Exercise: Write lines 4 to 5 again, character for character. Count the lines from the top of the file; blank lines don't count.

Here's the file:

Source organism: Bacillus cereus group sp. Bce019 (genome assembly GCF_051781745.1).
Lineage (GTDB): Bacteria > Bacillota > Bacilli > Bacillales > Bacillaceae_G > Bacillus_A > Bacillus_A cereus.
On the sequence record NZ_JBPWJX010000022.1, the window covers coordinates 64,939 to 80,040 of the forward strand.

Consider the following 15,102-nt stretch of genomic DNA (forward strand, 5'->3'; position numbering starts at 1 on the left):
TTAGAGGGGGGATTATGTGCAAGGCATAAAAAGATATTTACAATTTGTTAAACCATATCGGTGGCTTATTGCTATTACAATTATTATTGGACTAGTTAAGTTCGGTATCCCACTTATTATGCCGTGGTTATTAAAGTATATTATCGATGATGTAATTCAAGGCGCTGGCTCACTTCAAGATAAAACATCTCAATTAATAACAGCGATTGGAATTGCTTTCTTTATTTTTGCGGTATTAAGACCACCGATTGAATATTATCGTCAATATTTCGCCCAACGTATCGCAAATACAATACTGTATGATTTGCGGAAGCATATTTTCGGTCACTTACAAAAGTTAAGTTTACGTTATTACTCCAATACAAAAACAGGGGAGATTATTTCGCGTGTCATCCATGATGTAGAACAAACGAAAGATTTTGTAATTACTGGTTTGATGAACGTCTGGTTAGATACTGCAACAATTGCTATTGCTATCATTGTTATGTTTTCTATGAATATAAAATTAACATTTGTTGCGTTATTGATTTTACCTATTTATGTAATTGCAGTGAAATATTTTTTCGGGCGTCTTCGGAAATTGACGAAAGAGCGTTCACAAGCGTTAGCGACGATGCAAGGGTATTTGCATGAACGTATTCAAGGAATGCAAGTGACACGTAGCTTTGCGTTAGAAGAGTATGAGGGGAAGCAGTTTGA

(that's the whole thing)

Consider the following 15,102-nt stretch of genomic DNA (forward strand, 5'->3'; position numbering starts at 1 on the left):
TTAGAGGGGGGATTATGTGCAAGGCATAAAAAGATATTTACAATTTGTTAAACCATATCGGTGGCTTATTGCTATTACAATTATTATTGGACTAGTTAAGTTCGGTATCCCACTTATTATGCCGTGGTTATTAAAGTATATTATCGATGATGTAATTCAAGGCGCTGGCTCACTTCAAGATAAAACATCTCAATTAATAACAGCGATTGGAATTGCTTTCTTTATTTTTGCGGTATTAAGACCACCGATTGAATATTATCGTCAATATTTCGCCCAACGTATCGCAAATACAATACTGTATGATTTGCGGAAGCATATTTTCGGTCACTTACAAAAGTTAAGTTTACGTTATTACTCCAATACAAAAACAGGGGAGATTATTTCGCGTGTCATCCATGATGTAGAACAAACGAAAGATTTTGTAATTACTGGTTTGATGAACGTCTGGTTAGATACTGCAACAATTGCTATTGCTATCATTGTTATGTTTTCTATGAATATAAAATTAACATTTGTTGCGTTATTGATTTTACCTATTTATGTAATTGCAGTGAAATATTTTTTCGGGCGTCTTCGGAAATTGACGAAAGAGCGTTCACAAGCGTTAGCGACGATGCAAGGGTATTTGCATGAACGTATTCAAGGAATGCAAGTGACACGTAGCTTTGCGTTAGAAGAGTATGAGGGGAAGCAGTTTGA